SAT I: A Faulty Crystal Ball

Status: 
Archived
Subject: 
University Testing

Once again trying to defend its lucrative product, the College Board is aggressively pitching a new study on the SAT’s ability to predict college success. Though released by the University of Minnesota, the “unbiased” report was funded by the College Board and co-authored by a Board Vice President.

 

Despite some fanfare accompanying the release of the study, very little new information was presented. Results showed that SAT combined scores (Verbal plus Math) were moderately related to freshmen GPA (FGPA), with a correlation of .53 (hence, explaining a bit more than a quarter of the variance in grades). This level of predictive validity is actually less than that of high school GPA (.54), as indicated in several College Board publications, demonstrating once again that a student’s high school record is still the single best predictor of college performance. The study did not address the predictive validity of SAT scores combined with high school GPA.

 

The research also found that test scores diminish in their predictive power as an individual progresses through college, with the SAT-V and SAT-M relating only slightly to degree attainment (under .2). This is hardly surprising since the SAT is only validated to predict first-year grades. James Crouse and Dale Trusheim explore this topic in The Case Against the SAT (see order form, p. 15), pointing to the SAT’s weak impact on predicting college graduation. Data they analyzed demonstrated that using the high school record alone to predict who would complete a bachelor’s degree resulted in “correct” admission 73.4% of the time, while using the SAT and high school GPA forecast “correct” admissions decisions in 72.2% of the cases.

 

The University of Minnesota study was compromised by heavy reliance on research by the College Board and Educational Testing Service (ETS), the SAT’s sponsor and manufacturer. Analyses conducted by institutions with no vested financial interest often provide a more accurate picture of the SAT’s true predictive power. For example, in a chapter in The Black-White Test Score Gap, Frederick Vars and William Bowen revealed that a 100-point increase in SAT total scores led to a negligible one-tenth of a grade point gain for college GPA, based on the experiences of 10,000 students at 11 selective public and private institutions of higher education. This offered about the same predictive value as looking at whether an applicant’s father had a graduate degree or her mother had completed college.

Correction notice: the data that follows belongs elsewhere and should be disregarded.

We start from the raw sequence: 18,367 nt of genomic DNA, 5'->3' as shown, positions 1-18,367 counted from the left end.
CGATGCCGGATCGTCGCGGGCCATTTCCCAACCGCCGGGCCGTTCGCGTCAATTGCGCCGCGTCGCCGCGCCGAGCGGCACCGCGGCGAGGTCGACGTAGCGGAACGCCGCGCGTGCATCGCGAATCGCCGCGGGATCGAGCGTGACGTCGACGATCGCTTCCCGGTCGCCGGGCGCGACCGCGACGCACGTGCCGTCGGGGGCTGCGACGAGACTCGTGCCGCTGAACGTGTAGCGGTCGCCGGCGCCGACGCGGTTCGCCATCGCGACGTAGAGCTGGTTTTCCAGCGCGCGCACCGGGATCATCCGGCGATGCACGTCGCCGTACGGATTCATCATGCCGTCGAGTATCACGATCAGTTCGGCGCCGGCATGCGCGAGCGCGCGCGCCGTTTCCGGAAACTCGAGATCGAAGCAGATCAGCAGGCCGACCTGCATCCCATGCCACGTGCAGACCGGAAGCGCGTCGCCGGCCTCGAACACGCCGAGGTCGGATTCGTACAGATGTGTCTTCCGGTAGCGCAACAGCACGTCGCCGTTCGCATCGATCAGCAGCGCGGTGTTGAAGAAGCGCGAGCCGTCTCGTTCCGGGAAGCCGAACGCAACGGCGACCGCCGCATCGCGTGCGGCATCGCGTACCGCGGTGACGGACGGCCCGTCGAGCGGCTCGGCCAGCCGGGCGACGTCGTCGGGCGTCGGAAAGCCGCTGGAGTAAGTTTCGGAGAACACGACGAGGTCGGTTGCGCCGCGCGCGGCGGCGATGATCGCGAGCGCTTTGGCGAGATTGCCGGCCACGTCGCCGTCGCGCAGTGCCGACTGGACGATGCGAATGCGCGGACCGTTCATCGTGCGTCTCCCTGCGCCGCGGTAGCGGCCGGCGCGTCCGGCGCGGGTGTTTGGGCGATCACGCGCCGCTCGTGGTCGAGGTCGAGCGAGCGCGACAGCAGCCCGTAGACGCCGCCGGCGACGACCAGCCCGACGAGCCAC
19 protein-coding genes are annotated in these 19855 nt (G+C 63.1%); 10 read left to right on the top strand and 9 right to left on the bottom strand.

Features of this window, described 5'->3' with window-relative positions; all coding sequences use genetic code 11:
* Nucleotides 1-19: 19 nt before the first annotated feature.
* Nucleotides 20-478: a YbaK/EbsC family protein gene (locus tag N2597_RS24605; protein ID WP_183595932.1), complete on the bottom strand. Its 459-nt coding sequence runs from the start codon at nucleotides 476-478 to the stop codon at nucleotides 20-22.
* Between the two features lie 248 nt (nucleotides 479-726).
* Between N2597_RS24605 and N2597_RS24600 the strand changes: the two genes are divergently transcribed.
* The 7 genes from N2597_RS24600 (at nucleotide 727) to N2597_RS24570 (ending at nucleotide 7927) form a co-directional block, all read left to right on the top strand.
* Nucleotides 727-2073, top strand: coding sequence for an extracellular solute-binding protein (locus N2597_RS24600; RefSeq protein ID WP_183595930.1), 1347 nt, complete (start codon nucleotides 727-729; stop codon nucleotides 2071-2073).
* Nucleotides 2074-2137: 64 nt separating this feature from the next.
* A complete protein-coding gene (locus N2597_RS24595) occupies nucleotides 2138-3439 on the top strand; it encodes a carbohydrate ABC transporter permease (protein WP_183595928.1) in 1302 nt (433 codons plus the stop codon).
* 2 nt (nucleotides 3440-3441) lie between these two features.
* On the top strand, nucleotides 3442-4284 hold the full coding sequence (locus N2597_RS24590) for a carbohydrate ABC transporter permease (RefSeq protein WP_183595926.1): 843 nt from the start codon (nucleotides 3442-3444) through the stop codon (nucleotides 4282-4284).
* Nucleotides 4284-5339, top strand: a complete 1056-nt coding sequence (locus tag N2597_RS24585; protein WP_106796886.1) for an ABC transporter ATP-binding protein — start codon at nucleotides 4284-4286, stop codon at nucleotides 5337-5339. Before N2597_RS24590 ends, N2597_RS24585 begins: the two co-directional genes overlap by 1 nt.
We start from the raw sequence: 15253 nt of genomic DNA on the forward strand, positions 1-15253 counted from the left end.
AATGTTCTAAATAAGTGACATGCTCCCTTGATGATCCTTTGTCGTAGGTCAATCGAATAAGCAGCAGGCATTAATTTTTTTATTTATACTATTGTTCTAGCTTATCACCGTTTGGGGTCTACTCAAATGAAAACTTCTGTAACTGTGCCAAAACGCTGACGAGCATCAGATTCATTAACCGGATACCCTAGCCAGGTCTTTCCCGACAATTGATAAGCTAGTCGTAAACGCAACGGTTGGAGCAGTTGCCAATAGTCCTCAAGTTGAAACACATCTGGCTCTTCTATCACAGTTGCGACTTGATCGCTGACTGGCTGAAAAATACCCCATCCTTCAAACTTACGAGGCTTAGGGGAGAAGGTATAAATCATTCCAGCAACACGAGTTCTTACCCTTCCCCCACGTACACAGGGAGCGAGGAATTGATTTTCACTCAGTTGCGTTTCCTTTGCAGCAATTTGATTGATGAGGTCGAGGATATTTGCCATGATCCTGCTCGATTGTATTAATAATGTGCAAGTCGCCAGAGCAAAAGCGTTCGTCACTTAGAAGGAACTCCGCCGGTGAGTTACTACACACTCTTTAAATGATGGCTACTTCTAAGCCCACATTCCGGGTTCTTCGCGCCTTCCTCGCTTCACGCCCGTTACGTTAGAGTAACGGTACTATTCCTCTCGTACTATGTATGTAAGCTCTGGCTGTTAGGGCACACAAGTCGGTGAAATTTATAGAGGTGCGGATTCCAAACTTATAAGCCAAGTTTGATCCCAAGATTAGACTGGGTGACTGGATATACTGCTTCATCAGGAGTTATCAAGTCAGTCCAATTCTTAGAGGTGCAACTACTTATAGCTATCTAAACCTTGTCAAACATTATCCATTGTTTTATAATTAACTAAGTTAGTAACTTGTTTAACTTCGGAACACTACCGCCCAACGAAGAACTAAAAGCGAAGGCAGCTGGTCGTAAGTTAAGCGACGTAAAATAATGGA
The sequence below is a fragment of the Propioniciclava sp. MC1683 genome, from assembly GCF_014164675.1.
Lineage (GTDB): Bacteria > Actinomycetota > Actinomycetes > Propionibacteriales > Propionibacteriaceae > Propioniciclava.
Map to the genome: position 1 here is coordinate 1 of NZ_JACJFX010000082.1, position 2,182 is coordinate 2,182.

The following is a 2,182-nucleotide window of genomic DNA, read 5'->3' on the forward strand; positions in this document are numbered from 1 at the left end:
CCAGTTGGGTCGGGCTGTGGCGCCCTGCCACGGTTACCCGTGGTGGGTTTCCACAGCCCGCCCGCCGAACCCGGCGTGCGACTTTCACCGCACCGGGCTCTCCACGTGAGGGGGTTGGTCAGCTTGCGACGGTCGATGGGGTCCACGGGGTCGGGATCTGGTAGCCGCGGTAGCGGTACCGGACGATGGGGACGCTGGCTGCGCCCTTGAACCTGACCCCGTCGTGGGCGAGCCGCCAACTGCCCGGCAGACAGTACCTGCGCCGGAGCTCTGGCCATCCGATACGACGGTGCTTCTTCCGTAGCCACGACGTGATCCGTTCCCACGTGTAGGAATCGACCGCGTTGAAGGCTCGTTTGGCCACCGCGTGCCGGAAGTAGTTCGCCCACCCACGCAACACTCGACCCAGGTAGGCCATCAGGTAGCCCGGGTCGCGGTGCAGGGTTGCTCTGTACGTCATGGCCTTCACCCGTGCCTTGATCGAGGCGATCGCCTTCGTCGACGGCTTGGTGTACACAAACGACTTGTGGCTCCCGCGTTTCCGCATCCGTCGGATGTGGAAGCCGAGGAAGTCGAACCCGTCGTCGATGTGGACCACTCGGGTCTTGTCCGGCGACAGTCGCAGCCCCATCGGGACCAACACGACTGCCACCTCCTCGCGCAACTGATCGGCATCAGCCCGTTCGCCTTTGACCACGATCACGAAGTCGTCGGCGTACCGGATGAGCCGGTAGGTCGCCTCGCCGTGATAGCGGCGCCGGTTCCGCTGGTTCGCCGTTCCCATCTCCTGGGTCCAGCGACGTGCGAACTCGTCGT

Bates College, a “test-score optional” liberal arts school in Maine, conducted its own validity studies over a five-year period to determine the most powerful variables for predicting undergraduate success. Bates found that students’ evaluations of their “energy and initiative” as reported in self-evaluations added more to the ability to predict college grades than did either the SAT-M or SAT-V. While SAT “non-submitters” averaged 160 points lower on the exam, their FGPA at Bates was only five one-hundredths of a point lower than that of “submitters” (see Test Scores Do Not Equal Merit, order form, pg.15).

 

Many institutions conducting their own validity studies will come to the same conclusion the nearly 400 colleges and universities that de-emphasize or eliminate test scores have reached: the SAT adds little information about students’ potential future performance beyond what can already be found through high school grades and rigor of classes taken.

 

To learn more about the shortcomings of the SAT's predictive ability, read FairTest’s newly released fact sheet “Demystifying the SAT’s Ability to Predict College Success,” available on-line at http://www.fairtest.org/facts/satvalidity.html, or by sending a self-addressed stamped envelope to SAT Validity c/o FairTest, 15 Court Square, Suite 820, Boston, MA 02108.